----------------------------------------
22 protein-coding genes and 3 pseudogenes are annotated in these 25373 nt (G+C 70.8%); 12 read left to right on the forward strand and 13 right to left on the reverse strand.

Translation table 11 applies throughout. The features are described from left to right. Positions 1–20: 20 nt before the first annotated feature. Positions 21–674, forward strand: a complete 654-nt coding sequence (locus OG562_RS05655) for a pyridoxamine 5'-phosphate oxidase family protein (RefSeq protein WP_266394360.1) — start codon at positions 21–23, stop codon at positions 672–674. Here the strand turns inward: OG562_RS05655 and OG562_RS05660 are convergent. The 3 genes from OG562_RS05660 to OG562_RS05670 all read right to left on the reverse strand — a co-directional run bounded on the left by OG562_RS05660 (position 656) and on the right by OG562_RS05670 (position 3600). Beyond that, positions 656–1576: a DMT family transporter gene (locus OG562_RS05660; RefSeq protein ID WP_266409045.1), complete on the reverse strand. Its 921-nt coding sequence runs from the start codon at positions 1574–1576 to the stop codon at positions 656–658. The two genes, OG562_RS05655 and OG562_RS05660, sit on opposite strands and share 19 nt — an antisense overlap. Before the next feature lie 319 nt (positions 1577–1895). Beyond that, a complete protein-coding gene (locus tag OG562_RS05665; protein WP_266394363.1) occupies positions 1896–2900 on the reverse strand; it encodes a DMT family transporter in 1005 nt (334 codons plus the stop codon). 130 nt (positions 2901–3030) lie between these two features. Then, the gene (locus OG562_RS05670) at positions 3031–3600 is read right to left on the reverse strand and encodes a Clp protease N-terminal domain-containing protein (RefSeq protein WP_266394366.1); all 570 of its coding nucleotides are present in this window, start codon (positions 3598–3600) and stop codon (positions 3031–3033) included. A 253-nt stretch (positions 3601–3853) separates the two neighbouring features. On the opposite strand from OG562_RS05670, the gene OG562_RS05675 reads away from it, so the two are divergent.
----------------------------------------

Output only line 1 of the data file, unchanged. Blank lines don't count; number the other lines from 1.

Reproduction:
22 protein-coding genes and 3 pseudogenes are annotated in these 25373 nt (G+C 70.8%); 12 read left to right on the forward strand and 13 right to left on the reverse strand.